“I’m supporting WaterAid’s campaign to ensure families around the world have essentials like clean water, no matter what the future holds. With a reliable source of clean water, families can stay healthy, they can grow food to feed their families, and they can protect themselves from the effects of climate change.” 

Actor and WaterAid ambassador, Amanda Mealing (“Holby City”) said:

Having visited Ghana with WaterAid, I’ve seen what happens when communities lack basic essentials like clean water. It means women spend hours each day collecting water, that’s often so dirty it can make them and their families sick. And it means doctors and nurses have to take time away from treating patients to collect water while also making it more difficult to ensure a clean, hygienic environment. As the world continues to tackle the global pandemic while also facing the growing threat of climate change, it has never been more vital to ensure everyone everywhere has access to clean water, decent sanitation and good hygiene.”    

Tennis player, Heather Watson said:

“By joining Our Climate Fight, we can all help people around the world get access to the basic resources like clean water and decent sanitation, so they have the chance to fulfil their dreams.”

Adewale Akinnuoye-Agbaje, film director and actor said: 

“Climate change is having a catastrophic effect on the world’s most vulnerable people, especially communities in the Global South, who are finding it more challenging to get essentials like clean water.

When I visited Ghana to see WaterAid’s work in schools and healthcare centres, I saw the positive difference clean water makes, it helps people bring in an income, stay disease free, and pursue an education.” 

Lemn Sissay OBE, poet and playwright said:

“If families have the basics like clean water, they can be more prepared for natural disasters, enabling them to bounce back quicker when they strike, so communities have the chance to thrive, no matter what the future holds.   

“That’s why I’m joining Our Climate Fight and supporting WaterAid’s call on the UK government to help get clean water to all and ensure efforts to tackle the effects of climate change are directed to the people who need it most.”  

Actor and broadcaster, Cel Spellman (‘Waterloo Road’, ‘Cold Feet’, ‘White Lines’), who appeared on WaterAid’s Future 15 climate activist list, said:

“One of the most heart-breaking, frustrating, and unjust things I find when it comes to climate change, is that it’s the vulnerable and marginalised people, and indigenous communities around the world who are suffering the brunt of our changing climate and feeling the worst of its devastating impacts. They’re on the front-line, even though they’ve contributed the least to it. More so they are usually the ones living most harmoniously with the natural world around them.  

“I, like us all, often find it hard to know just how we can help in the face of such a big crisis, that question that we all ask, ‘What can I do?’ But we can all help to make a difference to our future and lives around the world. If you can, please join me in supporting WaterAid’s fight to get clean water to all, whatever the climate brings.”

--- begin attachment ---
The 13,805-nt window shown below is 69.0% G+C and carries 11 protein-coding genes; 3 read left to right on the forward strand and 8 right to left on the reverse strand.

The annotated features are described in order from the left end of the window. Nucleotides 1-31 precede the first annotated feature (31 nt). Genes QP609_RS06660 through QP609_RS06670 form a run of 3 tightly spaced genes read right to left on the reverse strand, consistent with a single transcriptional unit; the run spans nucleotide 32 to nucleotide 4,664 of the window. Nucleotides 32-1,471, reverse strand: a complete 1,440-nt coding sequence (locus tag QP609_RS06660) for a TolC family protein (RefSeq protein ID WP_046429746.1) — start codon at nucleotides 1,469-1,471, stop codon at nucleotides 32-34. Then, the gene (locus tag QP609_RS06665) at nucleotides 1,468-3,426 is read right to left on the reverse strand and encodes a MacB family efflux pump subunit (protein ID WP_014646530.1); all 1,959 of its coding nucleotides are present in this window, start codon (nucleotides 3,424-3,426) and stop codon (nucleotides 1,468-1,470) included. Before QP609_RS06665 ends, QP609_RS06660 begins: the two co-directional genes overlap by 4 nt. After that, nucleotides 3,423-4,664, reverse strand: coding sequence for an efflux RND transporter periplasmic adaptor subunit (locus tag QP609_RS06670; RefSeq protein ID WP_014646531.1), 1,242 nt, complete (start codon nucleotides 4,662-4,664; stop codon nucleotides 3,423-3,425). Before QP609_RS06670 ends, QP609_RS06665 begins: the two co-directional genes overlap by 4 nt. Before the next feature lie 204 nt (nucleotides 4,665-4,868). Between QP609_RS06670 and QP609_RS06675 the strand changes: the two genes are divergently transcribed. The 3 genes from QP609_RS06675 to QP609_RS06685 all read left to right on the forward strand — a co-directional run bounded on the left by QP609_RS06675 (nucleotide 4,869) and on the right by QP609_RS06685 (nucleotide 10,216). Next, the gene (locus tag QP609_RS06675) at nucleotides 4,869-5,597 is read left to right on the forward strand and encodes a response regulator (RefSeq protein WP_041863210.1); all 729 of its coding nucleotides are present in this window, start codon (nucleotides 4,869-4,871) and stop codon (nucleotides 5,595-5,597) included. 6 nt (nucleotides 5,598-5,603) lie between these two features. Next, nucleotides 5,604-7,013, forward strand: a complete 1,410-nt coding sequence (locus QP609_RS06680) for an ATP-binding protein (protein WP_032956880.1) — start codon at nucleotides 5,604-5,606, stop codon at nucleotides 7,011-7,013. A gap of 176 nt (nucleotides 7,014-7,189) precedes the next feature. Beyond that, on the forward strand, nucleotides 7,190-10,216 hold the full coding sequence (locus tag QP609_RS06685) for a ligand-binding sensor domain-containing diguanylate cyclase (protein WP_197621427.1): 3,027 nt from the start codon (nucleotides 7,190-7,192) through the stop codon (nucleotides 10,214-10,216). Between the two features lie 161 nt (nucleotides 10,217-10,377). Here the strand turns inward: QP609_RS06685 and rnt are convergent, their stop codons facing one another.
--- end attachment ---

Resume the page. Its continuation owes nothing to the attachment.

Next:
Shekhar Kapur, film director (“Elizabeth”, “Elizabeth: The Golden Age”) said:

“Water is life. Growing up in India, I witnessed hardships endured by communities denied access to clean water, and saw how people’s lives flourished when they could meet their basic needs. It is also a common resource that belongs to everyone, yet one in ten people still have to live without access to this essential. We can all play our part in helping address this injustice, which is becoming more urgent as climate change threatens water supplies.   

“I’m supporting WaterAid’s campaign as the voices of those blighted by the impacts of the climate crisis needs to be heard by those in power. In joining Our Climate Fight, you can help ensure that they’re not ignored.”  

Tim Wainwright, Chief Executive, WaterAid, said: 

“For millions of vulnerable people across the world, the devastating impacts of climate change aren’t a probability; they’re already here. It is a crisis they didn’t cause, and it’s making it harder for them to get vital resources like clean water, trapping whole communities in poverty. Despite the pledges from rich nations to provide financial support, people in the world’s poorest countries receive as little as $1 per person per year for water services to help them cope with the effects of climate change, underlying why aid is so crucial.”

“Time and again the world has failed its poorest people; now is the time to turn the tide. As the UK prepares to host COP26, we are calling on the Government to seize this unique opportunity to lead the way in investing climate finance where it’s needed most, ensuring those living on the frontlines of climate change are not left behind. With a reliable supply of clean water, people can recover quicker from disasters and can stay healthy and thrive, whatever the future may bring.”